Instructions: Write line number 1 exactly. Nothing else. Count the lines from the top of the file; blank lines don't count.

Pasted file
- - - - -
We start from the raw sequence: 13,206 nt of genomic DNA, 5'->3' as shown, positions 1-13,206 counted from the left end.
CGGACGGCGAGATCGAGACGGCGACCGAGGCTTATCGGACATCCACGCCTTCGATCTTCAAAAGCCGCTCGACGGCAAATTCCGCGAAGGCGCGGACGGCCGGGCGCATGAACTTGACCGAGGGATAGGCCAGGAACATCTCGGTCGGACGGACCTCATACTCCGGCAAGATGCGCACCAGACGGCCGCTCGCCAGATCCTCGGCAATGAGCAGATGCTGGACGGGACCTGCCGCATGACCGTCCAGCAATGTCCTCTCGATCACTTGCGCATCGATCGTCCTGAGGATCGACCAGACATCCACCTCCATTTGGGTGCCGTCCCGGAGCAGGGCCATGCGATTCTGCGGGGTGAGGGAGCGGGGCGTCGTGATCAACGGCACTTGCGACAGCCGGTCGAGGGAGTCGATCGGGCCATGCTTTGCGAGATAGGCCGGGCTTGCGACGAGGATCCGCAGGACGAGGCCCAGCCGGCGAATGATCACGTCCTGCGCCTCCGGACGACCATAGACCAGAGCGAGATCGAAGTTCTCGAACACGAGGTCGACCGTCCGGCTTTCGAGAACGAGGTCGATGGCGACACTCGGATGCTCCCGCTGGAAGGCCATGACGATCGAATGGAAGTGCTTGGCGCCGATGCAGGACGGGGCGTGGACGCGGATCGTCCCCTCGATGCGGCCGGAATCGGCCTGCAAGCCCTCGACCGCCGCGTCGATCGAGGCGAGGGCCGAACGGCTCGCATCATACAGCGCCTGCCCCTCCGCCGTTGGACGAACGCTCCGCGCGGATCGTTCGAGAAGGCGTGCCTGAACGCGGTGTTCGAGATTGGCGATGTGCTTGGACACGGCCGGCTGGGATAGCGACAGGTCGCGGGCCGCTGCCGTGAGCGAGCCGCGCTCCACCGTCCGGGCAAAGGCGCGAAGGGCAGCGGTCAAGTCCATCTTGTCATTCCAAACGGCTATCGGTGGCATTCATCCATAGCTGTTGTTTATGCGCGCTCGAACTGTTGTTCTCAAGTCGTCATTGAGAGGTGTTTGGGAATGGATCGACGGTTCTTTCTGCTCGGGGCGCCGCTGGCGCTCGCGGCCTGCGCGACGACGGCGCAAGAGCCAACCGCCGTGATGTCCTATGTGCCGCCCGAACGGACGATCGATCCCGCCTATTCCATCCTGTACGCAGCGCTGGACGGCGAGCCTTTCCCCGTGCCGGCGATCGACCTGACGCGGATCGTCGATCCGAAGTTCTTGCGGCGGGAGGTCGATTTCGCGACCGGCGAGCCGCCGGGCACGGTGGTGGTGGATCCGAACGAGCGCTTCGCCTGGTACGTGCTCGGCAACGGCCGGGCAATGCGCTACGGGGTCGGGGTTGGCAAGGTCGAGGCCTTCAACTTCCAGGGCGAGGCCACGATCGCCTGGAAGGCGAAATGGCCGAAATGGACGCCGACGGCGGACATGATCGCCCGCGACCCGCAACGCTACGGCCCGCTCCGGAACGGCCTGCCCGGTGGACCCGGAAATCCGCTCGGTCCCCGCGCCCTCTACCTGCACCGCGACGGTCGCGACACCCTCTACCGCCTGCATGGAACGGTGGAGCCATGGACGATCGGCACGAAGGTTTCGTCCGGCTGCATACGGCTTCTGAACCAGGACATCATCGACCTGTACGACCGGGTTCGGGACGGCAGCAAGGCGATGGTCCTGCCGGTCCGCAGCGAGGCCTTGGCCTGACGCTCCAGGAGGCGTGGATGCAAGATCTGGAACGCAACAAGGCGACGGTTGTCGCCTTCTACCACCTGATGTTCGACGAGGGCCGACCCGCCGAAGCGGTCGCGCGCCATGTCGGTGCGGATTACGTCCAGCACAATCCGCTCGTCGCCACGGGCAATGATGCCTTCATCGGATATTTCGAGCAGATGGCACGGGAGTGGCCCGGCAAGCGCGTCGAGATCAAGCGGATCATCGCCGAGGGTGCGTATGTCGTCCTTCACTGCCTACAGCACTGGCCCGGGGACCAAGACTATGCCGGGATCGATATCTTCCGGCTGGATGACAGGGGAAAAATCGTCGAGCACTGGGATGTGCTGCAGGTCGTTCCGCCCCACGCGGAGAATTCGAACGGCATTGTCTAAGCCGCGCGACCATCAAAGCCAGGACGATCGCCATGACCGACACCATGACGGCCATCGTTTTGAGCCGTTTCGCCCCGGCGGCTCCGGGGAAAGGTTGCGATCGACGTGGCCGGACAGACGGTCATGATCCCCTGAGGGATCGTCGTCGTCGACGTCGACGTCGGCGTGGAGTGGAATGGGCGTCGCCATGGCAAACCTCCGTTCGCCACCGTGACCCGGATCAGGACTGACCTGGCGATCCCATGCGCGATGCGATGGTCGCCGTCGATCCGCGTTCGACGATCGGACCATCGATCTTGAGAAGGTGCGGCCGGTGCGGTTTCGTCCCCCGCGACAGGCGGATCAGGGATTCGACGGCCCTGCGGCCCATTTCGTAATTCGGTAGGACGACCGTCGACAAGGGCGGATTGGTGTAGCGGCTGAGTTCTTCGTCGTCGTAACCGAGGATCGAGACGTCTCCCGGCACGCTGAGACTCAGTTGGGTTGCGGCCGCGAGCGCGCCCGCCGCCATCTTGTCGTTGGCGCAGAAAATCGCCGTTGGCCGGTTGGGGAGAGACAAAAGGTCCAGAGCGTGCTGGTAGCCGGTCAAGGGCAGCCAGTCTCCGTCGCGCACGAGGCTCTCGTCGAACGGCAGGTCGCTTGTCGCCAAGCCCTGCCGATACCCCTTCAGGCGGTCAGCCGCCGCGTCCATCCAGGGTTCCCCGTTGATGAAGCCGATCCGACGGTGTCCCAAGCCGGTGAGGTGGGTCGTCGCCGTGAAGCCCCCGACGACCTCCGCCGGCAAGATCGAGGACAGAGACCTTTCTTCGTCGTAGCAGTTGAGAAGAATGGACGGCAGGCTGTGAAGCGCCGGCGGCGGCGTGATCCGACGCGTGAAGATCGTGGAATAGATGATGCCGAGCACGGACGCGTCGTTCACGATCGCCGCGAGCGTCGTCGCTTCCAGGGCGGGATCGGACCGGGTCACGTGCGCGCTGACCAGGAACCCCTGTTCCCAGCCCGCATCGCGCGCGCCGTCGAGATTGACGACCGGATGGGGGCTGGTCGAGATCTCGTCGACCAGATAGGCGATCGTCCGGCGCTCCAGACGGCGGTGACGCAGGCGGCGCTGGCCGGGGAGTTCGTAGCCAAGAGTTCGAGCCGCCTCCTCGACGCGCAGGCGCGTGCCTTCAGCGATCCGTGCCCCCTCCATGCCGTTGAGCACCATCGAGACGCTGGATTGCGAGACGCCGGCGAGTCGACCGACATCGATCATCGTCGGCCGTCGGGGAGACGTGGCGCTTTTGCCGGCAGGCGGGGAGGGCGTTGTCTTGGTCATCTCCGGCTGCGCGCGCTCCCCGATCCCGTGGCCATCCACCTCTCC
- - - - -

We start from the raw sequence: 13,206 nt of genomic DNA, 5'->3' as shown, positions 1-13,206 counted from the left end.